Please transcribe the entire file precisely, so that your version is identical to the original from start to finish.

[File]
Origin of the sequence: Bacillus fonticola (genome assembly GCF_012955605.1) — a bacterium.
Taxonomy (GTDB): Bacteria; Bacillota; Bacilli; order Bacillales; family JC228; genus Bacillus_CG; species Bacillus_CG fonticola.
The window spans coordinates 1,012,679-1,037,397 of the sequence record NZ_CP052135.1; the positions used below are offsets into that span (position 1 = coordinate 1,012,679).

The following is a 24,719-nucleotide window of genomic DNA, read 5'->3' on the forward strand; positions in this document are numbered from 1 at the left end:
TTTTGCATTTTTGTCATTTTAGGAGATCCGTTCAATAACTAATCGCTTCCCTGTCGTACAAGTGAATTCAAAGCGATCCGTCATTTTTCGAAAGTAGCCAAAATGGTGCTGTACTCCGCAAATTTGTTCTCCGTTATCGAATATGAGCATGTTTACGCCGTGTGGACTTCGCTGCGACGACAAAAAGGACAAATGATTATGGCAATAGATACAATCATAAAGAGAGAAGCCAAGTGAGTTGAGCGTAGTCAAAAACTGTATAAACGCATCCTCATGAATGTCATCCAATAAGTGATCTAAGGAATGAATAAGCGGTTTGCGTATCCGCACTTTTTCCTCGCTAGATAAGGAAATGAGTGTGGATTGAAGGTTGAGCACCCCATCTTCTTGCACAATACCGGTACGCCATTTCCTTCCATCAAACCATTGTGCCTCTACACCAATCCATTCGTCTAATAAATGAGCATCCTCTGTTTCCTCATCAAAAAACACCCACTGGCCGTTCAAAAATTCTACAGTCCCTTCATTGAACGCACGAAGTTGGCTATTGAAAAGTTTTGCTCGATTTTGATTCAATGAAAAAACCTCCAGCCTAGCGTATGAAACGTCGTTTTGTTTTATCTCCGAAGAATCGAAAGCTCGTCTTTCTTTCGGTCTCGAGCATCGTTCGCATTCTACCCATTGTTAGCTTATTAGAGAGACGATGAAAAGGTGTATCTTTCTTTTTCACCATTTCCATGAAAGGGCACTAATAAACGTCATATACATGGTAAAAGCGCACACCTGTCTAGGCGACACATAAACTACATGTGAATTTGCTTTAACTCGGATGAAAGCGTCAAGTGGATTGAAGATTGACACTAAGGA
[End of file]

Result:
Origin of the sequence: Bacillus fonticola (genome assembly GCF_012955605.1) — a bacterium.
Taxonomy (GTDB): Bacteria; Bacillota; Bacilli; order Bacillales; family JC228; genus Bacillus_CG; species Bacillus_CG fonticola.
The window spans coordinates 1,012,679-1,037,397 of the sequence record NZ_CP052135.1; the positions used below are offsets into that span (position 1 = coordinate 1,012,679).

The following is a 24,719-nucleotide window of genomic DNA, read 5'->3' on the forward strand; positions in this document are numbered from 1 at the left end:
TTTTGCATTTTTGTCATTTTAGGAGATCCGTTCAATAACTAATCGCTTCCCTGTCGTACAAGTGAATTCAAAGCGATCCGTCATTTTTCGAAAGTAGCCAAAATGGTGCTGTACTCCGCAAATTTGTTCTCCGTTATCGAATATGAGCATGTTTACGCCGTGTGGACTTCGCTGCGACGACAAAAAGGACAAATGATTATGGCAATAGATACAATCATAAAGAGAGAAGCCAAGTGAGTTGAGCGTAGTCAAAAACTGTATAAACGCATCCTCATGAATGTCATCCAATAAGTGATCTAAGGAATGAATAAGCGGTTTGCGTATCCGCACTTTTTCCTCGCTAGATAAGGAAATGAGTGTGGATTGAAGGTTGAGCACCCCATCTTCTTGCACAATACCGGTACGCCATTTCCTTCCATCAAACCATTGTGCCTCTACACCAATCCATTCGTCTAATAAATGAGCATCCTCTGTTTCCTCATCAAAAAACACCCACTGGCCGTTCAAAAATTCTACAGTCCCTTCATTGAACGCACGAAGTTGGCTATTGAAAAGTTTTGCTCGATTTTGATTCAATGAAAAAACCTCCAGCCTAGCGTATGAAACGTCGTTTTGTTTTATCTCCGAAGAATCGAAAGCTCGTCTTTCTTTCGGTCTCGAGCATCGTTCGCATTCTACCCATTGTTAGCTTATTAGAGAGACGATGAAAAGGTGTATCTTTCTTTTTCACCATTTCCATGAAAGGGCACTAATAAACGTCATATACATGGTAAAAGCGCACACCTGTCTAGGCGACACATAAACTACATGTGAATTTGCTTTAACTCGGATGAAAGCGTCAAGTGGATTGAAGATTGACACTAAGGA